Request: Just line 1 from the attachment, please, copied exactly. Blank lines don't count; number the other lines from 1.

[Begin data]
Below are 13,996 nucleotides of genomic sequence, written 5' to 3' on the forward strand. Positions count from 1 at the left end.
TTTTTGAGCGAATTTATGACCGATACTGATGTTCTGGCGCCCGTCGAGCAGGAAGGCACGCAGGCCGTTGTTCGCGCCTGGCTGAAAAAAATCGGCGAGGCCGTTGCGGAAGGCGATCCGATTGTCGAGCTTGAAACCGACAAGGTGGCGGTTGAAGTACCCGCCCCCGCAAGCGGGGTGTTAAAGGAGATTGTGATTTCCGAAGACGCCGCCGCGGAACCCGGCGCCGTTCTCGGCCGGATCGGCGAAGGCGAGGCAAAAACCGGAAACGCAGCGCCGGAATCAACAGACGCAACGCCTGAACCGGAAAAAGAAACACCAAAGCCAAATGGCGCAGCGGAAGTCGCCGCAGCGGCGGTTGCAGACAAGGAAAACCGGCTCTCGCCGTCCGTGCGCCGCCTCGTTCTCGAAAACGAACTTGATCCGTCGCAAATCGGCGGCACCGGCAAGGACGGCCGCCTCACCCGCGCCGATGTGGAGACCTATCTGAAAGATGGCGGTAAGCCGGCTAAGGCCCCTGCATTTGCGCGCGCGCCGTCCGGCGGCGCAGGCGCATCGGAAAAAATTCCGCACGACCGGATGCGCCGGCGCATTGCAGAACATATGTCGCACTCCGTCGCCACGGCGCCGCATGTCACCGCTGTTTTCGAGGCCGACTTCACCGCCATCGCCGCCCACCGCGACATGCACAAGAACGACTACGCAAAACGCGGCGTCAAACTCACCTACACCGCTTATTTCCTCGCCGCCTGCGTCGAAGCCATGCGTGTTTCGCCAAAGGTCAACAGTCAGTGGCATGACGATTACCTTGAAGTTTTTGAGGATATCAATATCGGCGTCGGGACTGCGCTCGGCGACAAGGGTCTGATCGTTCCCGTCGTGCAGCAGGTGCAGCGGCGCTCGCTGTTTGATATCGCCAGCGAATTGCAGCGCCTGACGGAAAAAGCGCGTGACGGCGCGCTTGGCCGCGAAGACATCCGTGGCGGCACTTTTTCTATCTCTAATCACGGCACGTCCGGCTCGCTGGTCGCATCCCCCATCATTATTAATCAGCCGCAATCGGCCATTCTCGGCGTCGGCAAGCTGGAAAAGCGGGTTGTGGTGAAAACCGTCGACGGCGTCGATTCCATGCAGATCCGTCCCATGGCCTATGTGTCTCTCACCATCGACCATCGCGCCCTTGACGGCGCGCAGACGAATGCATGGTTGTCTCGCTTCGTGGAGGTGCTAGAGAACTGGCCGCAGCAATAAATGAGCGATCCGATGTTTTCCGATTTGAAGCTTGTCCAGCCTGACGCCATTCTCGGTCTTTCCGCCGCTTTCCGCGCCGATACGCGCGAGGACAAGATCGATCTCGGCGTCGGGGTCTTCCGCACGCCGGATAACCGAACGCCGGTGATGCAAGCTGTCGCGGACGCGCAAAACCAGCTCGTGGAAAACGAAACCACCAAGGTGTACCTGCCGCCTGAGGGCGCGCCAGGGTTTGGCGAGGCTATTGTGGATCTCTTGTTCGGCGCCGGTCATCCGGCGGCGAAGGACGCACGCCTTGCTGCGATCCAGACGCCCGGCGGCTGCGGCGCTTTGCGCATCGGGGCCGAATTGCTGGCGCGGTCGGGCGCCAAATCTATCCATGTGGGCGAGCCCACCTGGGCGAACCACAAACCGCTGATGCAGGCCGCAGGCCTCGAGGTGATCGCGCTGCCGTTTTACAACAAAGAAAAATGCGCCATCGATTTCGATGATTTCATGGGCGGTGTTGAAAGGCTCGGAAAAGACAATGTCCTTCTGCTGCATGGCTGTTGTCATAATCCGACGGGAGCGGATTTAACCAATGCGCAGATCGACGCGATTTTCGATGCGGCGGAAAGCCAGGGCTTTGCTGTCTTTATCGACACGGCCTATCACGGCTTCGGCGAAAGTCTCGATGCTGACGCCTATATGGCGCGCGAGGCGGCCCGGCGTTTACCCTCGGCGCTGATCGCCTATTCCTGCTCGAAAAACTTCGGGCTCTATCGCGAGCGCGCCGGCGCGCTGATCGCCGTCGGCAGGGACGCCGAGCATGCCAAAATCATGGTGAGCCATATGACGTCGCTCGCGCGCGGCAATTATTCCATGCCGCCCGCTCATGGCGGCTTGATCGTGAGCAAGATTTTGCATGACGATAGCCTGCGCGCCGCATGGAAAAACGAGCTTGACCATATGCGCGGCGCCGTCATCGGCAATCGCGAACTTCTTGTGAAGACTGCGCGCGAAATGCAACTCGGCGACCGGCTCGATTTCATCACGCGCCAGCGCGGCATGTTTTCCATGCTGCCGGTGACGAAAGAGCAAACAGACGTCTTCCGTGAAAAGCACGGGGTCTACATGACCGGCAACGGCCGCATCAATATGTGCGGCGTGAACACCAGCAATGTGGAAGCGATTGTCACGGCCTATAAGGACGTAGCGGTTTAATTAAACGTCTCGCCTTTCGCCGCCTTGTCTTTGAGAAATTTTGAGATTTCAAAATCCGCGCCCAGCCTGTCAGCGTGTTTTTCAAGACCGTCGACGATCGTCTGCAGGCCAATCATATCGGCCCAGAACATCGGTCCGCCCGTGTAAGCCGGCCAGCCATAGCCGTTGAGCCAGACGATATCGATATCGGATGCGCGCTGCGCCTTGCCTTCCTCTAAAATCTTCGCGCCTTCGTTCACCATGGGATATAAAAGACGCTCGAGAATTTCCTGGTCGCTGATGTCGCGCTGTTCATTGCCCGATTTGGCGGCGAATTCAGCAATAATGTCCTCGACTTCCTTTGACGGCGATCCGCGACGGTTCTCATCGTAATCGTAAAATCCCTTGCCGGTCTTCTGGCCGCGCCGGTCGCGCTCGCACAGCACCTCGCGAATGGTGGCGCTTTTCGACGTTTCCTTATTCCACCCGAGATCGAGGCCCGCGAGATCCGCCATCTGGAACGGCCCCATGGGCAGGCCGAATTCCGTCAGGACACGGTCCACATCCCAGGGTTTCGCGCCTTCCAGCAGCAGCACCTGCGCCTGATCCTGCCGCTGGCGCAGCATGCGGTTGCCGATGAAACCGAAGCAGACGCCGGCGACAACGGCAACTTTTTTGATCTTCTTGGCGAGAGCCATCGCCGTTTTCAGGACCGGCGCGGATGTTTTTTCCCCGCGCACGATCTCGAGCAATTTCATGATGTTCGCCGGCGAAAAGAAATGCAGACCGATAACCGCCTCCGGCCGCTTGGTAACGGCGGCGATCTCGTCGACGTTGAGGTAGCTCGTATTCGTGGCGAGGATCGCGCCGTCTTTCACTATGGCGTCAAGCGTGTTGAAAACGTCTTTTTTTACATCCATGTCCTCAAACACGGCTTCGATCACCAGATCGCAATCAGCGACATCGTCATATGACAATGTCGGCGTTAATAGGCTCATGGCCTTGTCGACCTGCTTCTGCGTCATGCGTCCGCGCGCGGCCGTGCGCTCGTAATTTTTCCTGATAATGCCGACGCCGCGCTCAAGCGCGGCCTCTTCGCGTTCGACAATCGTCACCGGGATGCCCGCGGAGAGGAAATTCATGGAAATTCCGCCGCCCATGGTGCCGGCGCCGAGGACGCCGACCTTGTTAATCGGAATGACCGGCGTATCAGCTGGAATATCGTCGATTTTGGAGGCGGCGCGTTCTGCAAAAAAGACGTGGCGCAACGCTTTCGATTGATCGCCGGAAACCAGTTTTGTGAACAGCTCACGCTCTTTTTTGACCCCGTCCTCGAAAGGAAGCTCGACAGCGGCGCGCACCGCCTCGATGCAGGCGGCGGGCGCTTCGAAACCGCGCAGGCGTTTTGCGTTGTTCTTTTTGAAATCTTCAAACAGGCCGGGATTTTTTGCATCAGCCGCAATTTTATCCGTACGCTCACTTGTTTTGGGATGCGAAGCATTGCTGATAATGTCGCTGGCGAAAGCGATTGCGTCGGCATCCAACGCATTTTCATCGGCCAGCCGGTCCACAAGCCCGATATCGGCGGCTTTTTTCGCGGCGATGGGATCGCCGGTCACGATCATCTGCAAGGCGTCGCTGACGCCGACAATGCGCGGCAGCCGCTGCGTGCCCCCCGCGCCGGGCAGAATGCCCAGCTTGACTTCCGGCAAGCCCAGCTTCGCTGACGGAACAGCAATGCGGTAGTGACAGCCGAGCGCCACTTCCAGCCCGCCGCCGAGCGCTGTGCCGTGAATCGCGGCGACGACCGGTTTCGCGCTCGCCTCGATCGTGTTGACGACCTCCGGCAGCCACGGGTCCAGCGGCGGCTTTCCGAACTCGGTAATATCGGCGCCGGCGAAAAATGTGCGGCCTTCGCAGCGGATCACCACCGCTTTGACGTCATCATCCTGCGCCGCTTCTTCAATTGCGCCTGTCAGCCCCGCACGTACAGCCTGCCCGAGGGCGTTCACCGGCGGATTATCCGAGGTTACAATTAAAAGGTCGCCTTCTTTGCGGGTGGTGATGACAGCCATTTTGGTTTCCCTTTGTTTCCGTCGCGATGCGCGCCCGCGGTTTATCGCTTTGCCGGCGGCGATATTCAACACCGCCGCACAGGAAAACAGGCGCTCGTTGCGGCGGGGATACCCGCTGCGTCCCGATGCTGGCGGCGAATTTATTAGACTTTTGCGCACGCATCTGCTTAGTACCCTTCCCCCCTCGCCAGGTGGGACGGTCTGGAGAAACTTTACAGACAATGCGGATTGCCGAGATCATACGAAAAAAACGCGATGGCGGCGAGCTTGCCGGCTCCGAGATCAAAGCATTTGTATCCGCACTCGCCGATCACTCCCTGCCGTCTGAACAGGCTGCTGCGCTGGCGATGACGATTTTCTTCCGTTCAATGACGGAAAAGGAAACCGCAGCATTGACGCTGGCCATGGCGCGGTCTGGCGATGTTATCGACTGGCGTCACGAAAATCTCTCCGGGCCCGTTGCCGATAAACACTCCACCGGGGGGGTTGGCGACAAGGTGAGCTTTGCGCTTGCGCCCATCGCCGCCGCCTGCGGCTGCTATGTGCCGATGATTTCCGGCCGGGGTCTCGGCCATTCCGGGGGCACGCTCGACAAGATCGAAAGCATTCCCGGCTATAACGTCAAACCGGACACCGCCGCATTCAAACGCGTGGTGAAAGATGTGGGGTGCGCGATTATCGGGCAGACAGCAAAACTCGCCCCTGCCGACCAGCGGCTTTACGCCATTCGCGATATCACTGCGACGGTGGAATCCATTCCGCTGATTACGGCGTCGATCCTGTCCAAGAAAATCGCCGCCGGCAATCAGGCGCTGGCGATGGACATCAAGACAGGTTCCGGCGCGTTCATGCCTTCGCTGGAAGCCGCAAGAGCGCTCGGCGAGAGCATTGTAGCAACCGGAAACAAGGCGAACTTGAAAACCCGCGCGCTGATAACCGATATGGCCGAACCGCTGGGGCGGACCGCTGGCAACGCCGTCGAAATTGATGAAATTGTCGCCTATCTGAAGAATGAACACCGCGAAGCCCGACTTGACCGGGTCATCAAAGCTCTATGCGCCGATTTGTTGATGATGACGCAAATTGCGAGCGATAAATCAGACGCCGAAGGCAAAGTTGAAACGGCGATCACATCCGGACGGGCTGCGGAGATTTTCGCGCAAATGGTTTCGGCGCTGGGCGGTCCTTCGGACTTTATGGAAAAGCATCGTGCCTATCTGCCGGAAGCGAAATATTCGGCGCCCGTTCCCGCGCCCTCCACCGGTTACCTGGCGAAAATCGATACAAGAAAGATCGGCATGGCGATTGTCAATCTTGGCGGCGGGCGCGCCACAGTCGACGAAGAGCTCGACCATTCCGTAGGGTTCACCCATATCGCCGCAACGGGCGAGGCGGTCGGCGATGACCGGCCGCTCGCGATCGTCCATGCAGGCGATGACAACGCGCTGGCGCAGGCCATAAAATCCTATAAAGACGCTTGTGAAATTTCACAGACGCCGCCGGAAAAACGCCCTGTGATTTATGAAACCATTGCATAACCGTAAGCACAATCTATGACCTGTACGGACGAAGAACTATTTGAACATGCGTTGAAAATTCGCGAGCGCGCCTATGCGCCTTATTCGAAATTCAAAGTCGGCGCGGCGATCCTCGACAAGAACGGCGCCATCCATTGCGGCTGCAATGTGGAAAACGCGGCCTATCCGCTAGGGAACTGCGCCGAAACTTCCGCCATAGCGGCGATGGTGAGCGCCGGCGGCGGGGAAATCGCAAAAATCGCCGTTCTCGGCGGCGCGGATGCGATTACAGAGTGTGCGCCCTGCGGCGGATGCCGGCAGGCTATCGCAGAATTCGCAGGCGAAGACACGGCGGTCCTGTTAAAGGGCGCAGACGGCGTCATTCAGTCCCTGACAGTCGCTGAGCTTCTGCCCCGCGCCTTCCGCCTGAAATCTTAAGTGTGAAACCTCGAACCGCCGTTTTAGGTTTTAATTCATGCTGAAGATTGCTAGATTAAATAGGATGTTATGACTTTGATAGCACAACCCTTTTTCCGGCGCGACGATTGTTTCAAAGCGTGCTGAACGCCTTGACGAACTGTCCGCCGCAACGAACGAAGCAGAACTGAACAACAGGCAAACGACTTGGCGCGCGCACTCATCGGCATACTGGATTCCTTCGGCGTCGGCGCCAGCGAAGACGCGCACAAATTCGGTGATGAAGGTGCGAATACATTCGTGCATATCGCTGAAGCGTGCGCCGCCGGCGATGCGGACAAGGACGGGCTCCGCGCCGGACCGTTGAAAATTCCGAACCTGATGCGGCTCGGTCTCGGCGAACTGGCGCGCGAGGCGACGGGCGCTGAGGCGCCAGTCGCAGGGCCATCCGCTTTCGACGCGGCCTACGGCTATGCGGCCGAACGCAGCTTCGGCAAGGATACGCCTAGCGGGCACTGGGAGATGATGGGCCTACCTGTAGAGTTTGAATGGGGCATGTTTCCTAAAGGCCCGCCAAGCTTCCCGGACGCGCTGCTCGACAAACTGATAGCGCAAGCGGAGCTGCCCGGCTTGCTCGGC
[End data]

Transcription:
Below are 13,996 nucleotides of genomic sequence, written 5' to 3' on the forward strand. Positions count from 1 at the left end.